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brit chefs call for ban on 'freakish' GM foods



INDEPENDENT (London) JAN 27 1999


More than 100 chefs and food writers launched a campaign to oppose
"freakish" genetically modified food yesterday. Antonio Carluccio, Antony
Worrall Thompson, Fay Maschler and Annie Bell, food writer for The
Independent, were among those who pledged to secure a ban on the release
of all genetically modified (GM) organisms into the food chain.

The writers, who are backed by the environmental group Greenpeace, said
they would not lend their names to any products including GM ingredients
and would endorse restaurants that do not use GM food.

In a joint statement, they said: "As food professionals we object to the
introduction of [GM] foods into the food chain. This is imposing a genetic
experiment on the public, which could have unpredictable and irreversible
adverse consequences. "

The launch of the campaign came after a report by a House of Lords
committee last week, which concluded that the benefits of GM foods far
outweighed the risks. The report said that the technology could bring
benefits and help to feed the world.

But the author Joanna Blythman, who is spearheading the anti-GM campaign,
said yesterday that it was not a precise science and the long-term effects
were not known.

"People are fed up with technological tinkering and they want food they
can trust," she said.

"You would have thought people would have learnt the dangers after the BSE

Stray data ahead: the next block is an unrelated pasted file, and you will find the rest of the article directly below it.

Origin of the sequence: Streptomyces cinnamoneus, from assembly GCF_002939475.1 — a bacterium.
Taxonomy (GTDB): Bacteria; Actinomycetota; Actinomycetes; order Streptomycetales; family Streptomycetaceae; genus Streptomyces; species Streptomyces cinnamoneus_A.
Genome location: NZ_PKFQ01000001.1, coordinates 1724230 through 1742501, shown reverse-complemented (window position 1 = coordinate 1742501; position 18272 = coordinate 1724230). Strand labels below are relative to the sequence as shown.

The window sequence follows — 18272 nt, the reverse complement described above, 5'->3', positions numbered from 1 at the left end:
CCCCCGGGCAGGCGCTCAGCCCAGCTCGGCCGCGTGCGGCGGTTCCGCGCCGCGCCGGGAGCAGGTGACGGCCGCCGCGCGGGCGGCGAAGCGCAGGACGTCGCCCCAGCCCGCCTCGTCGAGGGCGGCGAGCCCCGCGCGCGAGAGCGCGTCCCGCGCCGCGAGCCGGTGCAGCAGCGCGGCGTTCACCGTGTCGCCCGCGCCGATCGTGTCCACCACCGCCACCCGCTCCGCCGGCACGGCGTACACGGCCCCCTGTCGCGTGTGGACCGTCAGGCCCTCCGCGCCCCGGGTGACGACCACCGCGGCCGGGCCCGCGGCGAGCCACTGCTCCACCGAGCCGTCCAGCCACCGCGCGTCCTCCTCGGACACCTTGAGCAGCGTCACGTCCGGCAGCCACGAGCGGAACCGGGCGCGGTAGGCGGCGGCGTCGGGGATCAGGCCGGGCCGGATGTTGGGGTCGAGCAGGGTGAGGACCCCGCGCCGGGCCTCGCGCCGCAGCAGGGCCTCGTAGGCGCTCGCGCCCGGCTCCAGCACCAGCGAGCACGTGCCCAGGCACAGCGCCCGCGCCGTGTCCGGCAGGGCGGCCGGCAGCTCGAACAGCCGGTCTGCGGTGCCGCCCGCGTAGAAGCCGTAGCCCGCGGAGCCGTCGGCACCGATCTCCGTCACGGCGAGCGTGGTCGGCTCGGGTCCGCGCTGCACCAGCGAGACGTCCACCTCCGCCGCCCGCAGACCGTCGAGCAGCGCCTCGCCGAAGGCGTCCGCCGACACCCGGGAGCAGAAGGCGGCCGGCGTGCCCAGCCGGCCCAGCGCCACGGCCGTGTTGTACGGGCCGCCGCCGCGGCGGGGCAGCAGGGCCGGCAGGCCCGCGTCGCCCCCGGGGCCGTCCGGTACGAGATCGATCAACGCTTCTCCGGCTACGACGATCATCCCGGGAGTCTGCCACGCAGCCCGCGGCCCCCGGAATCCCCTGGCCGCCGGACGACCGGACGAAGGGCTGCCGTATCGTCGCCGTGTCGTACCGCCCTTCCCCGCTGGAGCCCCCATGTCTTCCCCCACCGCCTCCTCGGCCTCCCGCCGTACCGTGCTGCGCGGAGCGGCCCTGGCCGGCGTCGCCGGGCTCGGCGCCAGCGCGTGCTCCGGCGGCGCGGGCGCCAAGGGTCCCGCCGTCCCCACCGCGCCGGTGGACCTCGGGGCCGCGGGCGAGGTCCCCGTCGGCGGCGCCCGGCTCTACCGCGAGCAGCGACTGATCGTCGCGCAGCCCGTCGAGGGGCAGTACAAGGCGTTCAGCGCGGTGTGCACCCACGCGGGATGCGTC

crisis, but if this goes wrong it will make the fall-out from BSE look
like child's play." She warned that GM food could endanger health and
imperil the environment because the genes could escape from the crops
through the release of seeds and create "superweeds", which would lead to
ever-increasing use of herbicides.

"Once they are released into the environment there is no way to get them
back," she said.

Peter Melchett, the executive director of Greenpeace, said the food
writers were reflecting public anger about the way food was produced.

In a recent Mori poll, 61 per cent of respondents said they would not be
happy to eat genetically modified food.

"The public must be told about the GM ingredients that are already
appearing in processed foods. People are eating GM food without knowing
it," he said. A spokesman for Monsanto, the leading genetic food company,
said GM foods were rigorously tested and strictly regulated.

"Monsanto has always wanted a debate about this but we are concerned to
hear criticism that is without foundation. There is a strict regulatory
process and the products are tested for allergies and other effects."

A spokesman for Asda said the supermarket chain had asked suppliers of its
own-label brands to stop using GM ingredients, or, if that was not
possible, clearly to label the products that contain them.

Hundreds of foods containing GM ingredients are already on supermarket
shelves.

They include bread, biscuits, pasta and packet soups. The main GM
ingredients are some types of soya, maize and tomatoes.



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